- September 23, 2018 at 1:50 pm #106607
Has anyone registered an agent via the copyright office to field DMCA issues? https://www.copyright.gov/dmca-directory/
Do you have a DMCA page? Here’s the linkedin DMCA page as a fair-use example: https://www.linkedin.com/legal/copyright-policy/
Overkill, or the right way to address this?
- September 23, 2018 at 3:18 pm #106615
It looks to me that the register agent and DMCA page are specifically for providers that host material posted from others.
Example — Part15.org could consider registering to provide them the safe heaven status for infringement should a forum member post something copyrighted and this site receives a take down notice.
And the DMCA page is an example of the page Part15.org could create so that those with a copyright issue would know how to notify them on a copyright infringement claim.
These are not services that would apply for one’s own webpage, unless that page included allowing others to post (such as at this site).
The only reason you would need these pages/services is if you were your own web page server and were protecting yourself from posting copyrighted materials. Generally the owner of a website with their own server wouldn’t need these, as who to contact in case of an infringement should be obvious.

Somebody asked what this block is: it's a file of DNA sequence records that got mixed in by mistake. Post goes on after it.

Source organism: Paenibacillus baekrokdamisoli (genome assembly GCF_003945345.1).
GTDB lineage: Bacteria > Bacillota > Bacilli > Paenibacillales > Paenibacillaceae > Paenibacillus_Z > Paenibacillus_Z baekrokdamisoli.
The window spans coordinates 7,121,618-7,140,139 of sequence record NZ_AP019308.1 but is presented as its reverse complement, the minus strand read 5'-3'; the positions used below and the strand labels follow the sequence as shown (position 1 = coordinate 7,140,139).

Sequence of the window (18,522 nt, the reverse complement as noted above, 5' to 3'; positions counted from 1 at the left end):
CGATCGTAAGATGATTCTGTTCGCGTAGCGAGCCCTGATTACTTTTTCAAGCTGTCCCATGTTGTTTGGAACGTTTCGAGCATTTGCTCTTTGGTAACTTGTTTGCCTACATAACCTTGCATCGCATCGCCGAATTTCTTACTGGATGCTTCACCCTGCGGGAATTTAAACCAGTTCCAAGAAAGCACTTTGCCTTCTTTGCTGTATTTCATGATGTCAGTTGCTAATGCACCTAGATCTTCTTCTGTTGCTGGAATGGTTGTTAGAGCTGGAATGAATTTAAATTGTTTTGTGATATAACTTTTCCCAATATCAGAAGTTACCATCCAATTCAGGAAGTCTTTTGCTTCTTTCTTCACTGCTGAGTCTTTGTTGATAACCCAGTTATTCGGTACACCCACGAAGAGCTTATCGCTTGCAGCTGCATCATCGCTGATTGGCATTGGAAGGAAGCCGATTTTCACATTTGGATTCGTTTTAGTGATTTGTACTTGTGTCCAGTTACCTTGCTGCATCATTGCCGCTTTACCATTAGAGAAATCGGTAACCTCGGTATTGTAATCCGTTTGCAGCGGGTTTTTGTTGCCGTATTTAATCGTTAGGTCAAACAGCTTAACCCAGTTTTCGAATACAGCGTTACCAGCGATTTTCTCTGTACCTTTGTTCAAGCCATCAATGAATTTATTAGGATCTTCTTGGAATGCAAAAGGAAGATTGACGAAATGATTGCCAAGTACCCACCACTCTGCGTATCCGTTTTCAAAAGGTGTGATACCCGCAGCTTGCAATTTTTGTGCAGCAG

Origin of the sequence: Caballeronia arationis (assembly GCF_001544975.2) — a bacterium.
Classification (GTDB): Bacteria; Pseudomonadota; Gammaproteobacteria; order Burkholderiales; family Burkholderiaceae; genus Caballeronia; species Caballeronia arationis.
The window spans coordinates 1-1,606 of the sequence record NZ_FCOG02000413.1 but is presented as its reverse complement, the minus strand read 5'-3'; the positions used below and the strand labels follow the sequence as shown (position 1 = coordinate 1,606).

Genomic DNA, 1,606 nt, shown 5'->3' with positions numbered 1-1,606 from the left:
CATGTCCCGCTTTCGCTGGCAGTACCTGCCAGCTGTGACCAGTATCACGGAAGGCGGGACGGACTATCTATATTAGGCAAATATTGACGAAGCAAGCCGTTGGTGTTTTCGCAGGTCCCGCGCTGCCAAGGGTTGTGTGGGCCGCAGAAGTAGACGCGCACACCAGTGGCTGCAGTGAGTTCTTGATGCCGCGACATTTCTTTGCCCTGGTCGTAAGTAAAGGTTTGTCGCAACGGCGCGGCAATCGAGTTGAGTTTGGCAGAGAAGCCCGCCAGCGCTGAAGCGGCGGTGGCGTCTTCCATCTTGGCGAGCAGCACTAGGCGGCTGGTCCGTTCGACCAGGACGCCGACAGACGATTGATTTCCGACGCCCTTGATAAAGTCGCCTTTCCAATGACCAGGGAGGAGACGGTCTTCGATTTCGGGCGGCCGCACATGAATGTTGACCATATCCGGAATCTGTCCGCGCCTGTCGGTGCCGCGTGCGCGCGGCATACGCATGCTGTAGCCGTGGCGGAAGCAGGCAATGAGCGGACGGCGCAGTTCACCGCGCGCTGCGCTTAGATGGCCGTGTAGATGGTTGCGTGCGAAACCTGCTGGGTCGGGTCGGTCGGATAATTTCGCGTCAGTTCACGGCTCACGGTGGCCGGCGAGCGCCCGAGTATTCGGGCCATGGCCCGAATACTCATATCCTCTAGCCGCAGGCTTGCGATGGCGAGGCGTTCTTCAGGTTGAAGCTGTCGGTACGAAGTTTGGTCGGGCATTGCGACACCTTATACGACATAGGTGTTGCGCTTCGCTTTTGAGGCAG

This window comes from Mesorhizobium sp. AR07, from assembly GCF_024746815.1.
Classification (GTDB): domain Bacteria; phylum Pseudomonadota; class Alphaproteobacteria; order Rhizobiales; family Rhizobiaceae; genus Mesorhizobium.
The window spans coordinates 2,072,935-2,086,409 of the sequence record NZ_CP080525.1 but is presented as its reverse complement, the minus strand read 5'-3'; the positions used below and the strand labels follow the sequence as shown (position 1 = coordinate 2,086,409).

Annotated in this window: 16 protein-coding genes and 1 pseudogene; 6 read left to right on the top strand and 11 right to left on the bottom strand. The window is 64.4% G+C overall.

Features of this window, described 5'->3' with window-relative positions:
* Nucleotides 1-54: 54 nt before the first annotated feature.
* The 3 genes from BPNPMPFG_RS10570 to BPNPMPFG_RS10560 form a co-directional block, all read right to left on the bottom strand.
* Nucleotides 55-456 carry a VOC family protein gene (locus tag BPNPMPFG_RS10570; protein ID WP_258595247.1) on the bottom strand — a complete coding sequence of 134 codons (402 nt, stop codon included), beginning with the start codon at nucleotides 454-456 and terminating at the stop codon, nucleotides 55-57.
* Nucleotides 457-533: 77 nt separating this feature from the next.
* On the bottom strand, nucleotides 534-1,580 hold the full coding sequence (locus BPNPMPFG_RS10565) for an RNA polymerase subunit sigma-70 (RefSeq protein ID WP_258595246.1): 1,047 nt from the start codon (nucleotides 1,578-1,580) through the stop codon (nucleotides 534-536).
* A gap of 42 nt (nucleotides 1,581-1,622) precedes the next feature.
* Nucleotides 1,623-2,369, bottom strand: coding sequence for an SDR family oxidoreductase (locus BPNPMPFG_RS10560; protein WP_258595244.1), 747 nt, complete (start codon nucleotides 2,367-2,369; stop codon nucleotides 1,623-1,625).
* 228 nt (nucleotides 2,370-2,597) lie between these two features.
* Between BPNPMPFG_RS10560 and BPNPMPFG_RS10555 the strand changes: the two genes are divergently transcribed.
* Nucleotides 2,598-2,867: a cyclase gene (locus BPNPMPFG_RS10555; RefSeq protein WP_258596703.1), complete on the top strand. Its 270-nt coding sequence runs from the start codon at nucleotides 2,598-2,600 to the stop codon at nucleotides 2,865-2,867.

These pages sited above protest those sites where third parties post. Forums, bulletin boards, social media sites like Facebook and Linkedin, sites like YouTube and SoundCLoud, even Ebay and the like. If your page doesn’t allow third parties to post, these sorts of things are not appropriate.
DMCA take down notices are specifically meant to be sent to the site host, not the creator of the website. They are meant to go to the web server, which may of may not be your isp. In the recent case discussed simply sending the notice to the host provider was the proper thing to do. Of course it’s possible to ask the web page owner, but not required by any means.
- September 23, 2018 at 3:21 pm #106616
Overkill May Be a Something Of a Defense
Adding words to one’s website doesn’t cost extra and might serve to forestall certain kinds of attack.
There are people whose job is to hunt down someone to prey upon and they might be slowed if too many words block their way.
Those who stream music feel secure in having a “Royalty Paid” emblem on their website provided by their stream provider.
I list the permission arrangements for each of the programs I carry, hoping to avoid someone claiming I am stealing their work.
Demonstration of compliance with anything that might matter is good practice, I am quoting myself as saying.
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